If this happened, it would shake up this whole analysis and probably be a net gain for the liberals – as Meng Jianzhu and Liu Yunshan (both conservatives) might find themselves promoted, but without PBSC seats. Expanding the committee to 11 could also be good for liberals since the wild cards overall seem to lean more toward that camp. This is probably why Hu Jintao is rumored to be pushing for a re-sizing.

Projection

In one way or another, the liberals look poised to take greater influence, but remember, that’s “liberal” by Chinese standards. Nobody (not even Wang Yang) is going to want to do anything too quickly. In fact, Xi Jinping and the whole Politburo will probably play it safe for the first year with the “stability first” status quo while they consolidate their power.

After that, we’ll probably see the reforms that effectively halted before the Olympics slowly pick up again, liberalizing intra-party democracy, speech and press freedoms. This may happen concurrently with left-wing initiatives attempting to redistribute wealth. However, many of China’s problems are becoming worse and more visible at a speed that will likely outpace any reforms the new leadership is able to agree on. And the current leadership looks to be just running out the clock on their reign by clamping down hard on discontent, which will only fan it further in the long-term.

Then there are a lot of other wild-cards that make any prediction largely meaningless. Chief among them is the economy. That can easily falter or some other unexpected event could happen (remember, no one saw Tiananmen coming a mile away). So even if the new leaders do start to liberalize and restore CCP legitimacy, time probably isn’t on their side.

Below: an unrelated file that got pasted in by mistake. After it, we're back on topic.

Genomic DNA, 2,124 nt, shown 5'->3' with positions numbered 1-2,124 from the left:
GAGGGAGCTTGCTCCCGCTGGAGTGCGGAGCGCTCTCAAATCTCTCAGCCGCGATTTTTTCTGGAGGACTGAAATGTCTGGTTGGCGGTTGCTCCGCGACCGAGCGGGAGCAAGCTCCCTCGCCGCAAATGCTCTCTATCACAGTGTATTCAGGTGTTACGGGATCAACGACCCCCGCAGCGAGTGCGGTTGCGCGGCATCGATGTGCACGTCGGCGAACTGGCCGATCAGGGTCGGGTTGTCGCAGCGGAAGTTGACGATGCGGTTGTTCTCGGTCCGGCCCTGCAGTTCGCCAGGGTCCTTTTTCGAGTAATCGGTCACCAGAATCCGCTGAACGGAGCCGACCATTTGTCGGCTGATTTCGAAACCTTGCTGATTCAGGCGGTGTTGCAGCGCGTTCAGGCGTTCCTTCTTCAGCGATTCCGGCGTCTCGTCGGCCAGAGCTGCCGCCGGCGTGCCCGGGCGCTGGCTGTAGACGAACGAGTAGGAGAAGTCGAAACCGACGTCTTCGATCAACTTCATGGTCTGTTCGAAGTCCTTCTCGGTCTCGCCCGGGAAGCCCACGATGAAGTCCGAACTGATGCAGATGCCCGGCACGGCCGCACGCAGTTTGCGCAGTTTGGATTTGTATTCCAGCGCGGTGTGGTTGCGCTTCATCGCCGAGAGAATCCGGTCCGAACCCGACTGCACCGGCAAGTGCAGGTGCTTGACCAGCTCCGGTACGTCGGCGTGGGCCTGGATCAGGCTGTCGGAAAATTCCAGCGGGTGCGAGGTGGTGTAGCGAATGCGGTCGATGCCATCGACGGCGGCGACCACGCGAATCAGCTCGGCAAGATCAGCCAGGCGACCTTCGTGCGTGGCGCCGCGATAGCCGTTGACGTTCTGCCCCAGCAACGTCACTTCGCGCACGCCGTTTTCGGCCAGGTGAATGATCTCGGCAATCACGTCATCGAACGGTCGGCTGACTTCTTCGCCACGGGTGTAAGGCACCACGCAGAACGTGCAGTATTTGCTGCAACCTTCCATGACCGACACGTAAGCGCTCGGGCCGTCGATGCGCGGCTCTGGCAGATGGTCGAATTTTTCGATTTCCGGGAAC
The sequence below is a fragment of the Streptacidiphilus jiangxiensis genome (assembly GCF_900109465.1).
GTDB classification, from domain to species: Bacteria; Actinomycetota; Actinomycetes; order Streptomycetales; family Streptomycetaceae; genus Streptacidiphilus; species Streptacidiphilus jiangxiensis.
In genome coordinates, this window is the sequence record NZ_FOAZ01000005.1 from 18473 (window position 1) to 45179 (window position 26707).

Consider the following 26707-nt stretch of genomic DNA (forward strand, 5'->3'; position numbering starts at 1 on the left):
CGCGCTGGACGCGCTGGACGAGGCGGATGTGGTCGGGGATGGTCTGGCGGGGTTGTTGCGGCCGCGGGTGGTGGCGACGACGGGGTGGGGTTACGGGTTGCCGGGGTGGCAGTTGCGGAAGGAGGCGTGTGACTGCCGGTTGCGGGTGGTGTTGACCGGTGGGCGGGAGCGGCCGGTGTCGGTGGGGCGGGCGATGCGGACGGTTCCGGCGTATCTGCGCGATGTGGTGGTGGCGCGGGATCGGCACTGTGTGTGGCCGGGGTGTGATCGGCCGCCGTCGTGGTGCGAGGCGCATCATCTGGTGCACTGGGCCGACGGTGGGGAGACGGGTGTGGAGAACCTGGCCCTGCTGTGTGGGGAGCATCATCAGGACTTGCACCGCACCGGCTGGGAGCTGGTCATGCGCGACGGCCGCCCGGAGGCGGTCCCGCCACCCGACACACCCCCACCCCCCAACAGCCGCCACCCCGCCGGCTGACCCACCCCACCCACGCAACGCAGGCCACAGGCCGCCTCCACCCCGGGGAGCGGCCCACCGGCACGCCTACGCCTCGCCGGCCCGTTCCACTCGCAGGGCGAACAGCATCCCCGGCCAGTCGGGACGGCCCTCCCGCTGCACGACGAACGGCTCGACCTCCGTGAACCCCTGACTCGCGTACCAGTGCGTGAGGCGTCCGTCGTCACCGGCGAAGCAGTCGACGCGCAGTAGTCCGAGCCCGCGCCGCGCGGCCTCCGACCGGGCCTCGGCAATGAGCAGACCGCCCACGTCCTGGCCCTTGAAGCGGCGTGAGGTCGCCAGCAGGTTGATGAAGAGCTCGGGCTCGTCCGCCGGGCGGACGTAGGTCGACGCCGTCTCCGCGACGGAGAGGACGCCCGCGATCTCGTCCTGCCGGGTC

I’ve said it before and I’ll say it again: A full revolution is VERY unlikely and it would almost certainly be contained if it started. BUT, it is entirely possible that some catalyst (disaster, major revelation, serious economic blow, etc.) could create a Tiananmen-like shock that forces accelerated reform. That may in fact be the only thing capable of jump-starting the serious measures needed to address China’s growing problems. I’m becoming less and less convinced that either the current or future PBSC will reform enough in time to prevent such a catalyst.

Notes

Danovic, J. (n.d.). China politburo 2012 leadership change: Everything you need to know. Policymic

Mauldin, J. Looking to 2012: China’s next generation of leaders. InvestorsInsight.com.

Miller, A. The 18th central committee politburo: A quixotic, foolhardy, rashly speculative, but nonetheless ruthlessly reasoned projection. China Leadership Moniter,